While the humanities and social sciences have traditionally seen the non-academic public as a source of material for analysis (e.g. anthropologists' field notes, linguists' interviews, and ethnomusicologists' recordings), one consequence of moving away from publishing scholarship exclusively in academic journals is the relative ease with which scholars can share their work with the communities that made it possible.
The Bamboo workshop participants painted a very diverse picture of the level of technological expertise that can be reasonably expected from today's students and junior faculty. Both students and junior faculty are likely to be adept with the basic functionality of websites like Google and Facebook, but may not be "power users" of those tools, lacking familiarity with non-obvious tricks and shortcuts.
Bamboo workshop participants unanimously agreed that the library (traditionally conceived of, as a single physical location to access scholarship, with experts who help filter the relevant from the irrelevant) is seeing declining use. Participants noted that for students, the library has largely been supplanted by a combination of Google Scholar, Google Books, and simple web searching. When students access scholarly journals directly, it happens almost exclusively through on-line databases.
"They tend to favor institute of advanced study model there [in Europe] (think tank, shelter of scholarly activity, folks from different disciplines, but discipline question isn't in play, or connected w/ universities, or contexts, or involving questions about disciplines. Not necessarily embedded in universities, but alongside." (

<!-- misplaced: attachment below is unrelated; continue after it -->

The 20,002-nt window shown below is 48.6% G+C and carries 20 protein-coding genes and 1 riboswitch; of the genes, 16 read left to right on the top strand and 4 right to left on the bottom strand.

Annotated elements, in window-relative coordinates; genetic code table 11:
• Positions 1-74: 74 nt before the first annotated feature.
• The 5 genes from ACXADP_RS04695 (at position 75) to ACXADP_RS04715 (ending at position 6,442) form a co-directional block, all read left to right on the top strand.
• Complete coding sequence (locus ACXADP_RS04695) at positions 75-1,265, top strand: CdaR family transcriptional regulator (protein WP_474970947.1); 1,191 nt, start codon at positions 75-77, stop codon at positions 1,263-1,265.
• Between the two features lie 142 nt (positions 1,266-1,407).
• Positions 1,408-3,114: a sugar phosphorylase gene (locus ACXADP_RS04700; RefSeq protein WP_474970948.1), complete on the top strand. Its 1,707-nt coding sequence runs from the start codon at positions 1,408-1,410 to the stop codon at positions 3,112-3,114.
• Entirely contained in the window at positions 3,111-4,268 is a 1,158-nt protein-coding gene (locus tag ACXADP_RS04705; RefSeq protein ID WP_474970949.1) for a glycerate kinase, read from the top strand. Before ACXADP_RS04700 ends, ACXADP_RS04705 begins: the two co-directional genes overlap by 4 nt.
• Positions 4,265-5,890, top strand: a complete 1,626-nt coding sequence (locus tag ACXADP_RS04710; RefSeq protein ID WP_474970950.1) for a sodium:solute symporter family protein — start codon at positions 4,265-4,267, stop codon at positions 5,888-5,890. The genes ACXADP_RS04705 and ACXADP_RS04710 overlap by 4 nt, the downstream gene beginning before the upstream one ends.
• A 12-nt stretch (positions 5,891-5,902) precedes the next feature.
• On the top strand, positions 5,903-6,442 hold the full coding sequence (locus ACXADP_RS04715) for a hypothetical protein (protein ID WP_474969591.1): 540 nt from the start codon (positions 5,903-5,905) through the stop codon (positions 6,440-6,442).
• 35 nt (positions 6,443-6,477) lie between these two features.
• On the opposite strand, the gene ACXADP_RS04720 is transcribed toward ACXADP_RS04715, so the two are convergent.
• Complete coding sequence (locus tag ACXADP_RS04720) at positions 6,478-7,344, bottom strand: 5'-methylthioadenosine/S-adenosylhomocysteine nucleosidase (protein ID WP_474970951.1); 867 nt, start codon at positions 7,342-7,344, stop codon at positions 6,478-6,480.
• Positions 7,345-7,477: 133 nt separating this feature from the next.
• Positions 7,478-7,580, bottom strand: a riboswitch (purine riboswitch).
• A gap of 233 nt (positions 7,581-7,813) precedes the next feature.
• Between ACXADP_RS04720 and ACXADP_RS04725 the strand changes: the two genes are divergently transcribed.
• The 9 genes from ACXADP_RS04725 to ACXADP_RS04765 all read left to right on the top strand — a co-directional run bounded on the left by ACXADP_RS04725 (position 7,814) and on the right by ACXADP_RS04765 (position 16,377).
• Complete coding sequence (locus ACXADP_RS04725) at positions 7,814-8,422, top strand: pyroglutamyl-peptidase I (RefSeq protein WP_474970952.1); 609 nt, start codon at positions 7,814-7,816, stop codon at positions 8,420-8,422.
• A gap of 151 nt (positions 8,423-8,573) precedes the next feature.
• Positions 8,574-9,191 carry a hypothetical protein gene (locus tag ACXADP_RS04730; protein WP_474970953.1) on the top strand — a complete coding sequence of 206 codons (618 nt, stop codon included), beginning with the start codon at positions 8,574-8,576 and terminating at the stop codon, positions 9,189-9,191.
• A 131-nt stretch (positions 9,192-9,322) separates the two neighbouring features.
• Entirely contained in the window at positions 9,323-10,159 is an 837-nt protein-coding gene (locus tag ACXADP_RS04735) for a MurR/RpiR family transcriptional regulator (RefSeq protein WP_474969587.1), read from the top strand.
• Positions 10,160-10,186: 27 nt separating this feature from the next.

When the dissemination of scholarship has the subtext of building one's tenure dossier, scholars in most humanistic fields still generally turn to printed publication of traditional articles and monographs. Increasingly, though, more senior faculty and junior faculty willing to take a risk are producing non-traditional works of scholarship that they want to disseminate, but many institutions lack the infrastructure to make that possible.
Scholars and librarians alike expressed their discontent with the current relationship between scholars and commercial publishers. For scholars, this relationship often necessitates giving up their right to freely use their own work. At the same time, librarians are in a position where they must devote more and more of their budget on buying access to the electronic databases of scholarly works that their faculty rely on. Without these databases, faculty may find themselves without a legal avenue for making any use of their own work.
Project Bamboo workshop participants appreciated the need for access control systems as a way to avoid violating intellectual property laws*, but few were satisfied by the cumbersome ways these systems are currently implemented. This frustration was shared by all three major groups of attendees-- faculty, librarians, and IT professionals-- but each approached the problem from a different angle.
The discussions at the Project Bamboo workshops clearly indicated that a scholar's research and teaching do not exist in isolation from one another. The interaction between teaching and research can take many forms, from teaching a class on a topic that is also the focus of one's research, to leveraging student work to make progress on a digital humanities project.
If you're thinking about actively involving students in a project, here's a few things to consider:
Many Project Bamboo workshop participants saw social networking as the "pub conversation" of 21st century scholarship. Unlike earlier forms of scholarly community where one was expected to pay a membership fee and join a scholarly society, or be personally introduced to a mailing list, "lurkers" can benefit from the conversations between digital humanists that take place in open forums, and contribute without any formal introduction.
When your plans are big enough to require buy-in from multiple institutions in order to succeed, and they don't fit under the umbrella of existing consortia, it may be time to create a consortium of your own. It'll take some work to get institutions to join, even if you can make a good case. Here's some things to think about and plan for.